I mourn the deaths of the children and adults in Newtown, CT, killed in a Rambo-style massacre by an American.
I mourn the deaths of children and adults everywhere who have been killed by weapons made in the United States, sold by the United States.
I mourn the loss of dignity of people trying to make a living, whom U.S. culture offers jobs as accessories to mass murder – working for defense contractors, the military, as a politician supporting war, or as an artist developing movies, video games, even novels, which teach and glorify mass murder.
I mourn being part of a culture which lives on the American continent only because our forefathers mass-murdered millions of indigenous people (including some of my native Algonquian relatives) and stole the land.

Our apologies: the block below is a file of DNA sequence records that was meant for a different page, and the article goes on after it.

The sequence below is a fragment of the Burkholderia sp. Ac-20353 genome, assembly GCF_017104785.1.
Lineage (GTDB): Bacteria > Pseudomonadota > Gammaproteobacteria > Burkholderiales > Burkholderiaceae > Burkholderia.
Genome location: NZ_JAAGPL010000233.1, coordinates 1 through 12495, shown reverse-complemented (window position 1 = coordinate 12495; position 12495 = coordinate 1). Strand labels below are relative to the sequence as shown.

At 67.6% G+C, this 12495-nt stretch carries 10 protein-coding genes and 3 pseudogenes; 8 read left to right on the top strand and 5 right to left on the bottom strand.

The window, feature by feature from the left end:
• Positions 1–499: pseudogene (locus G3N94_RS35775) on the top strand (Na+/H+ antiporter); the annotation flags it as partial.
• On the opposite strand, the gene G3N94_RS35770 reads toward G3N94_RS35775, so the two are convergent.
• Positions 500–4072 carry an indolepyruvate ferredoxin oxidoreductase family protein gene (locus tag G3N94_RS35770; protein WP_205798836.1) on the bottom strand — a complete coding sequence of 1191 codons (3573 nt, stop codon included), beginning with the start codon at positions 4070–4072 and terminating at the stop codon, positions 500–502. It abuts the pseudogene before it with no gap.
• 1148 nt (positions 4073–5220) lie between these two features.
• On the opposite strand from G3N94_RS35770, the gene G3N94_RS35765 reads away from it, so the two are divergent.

To end the cycle of violence that is systemic in U.S. society, what would happen if the government sets an example by withdrawing the military from everywhere except military bases in the 50 states and stops making and selling weapons for export? What if U.S. tax dollars, instead of paying for mass murder, were used for humanitarian projects such as housing, education, health, community gardens, parks, arts and music?
As Gandhi and other pacifists have demonstrated throughout history, we can resolve conflicts in other ways, without violence.
I mourn. And I have hope – for any problem created by humans can be solved by humans.
There are myriads of paths of learning how to live without violence. One path is improving communication skills and the art of dialog. Compassionate communication, also known as "nonviolent communication," is a skill we can learn through books and classes and practice. Lots of practice. It involves expressing our observations, feelings, needs, and requests in respectful ways, and learning how to better listen with empathy.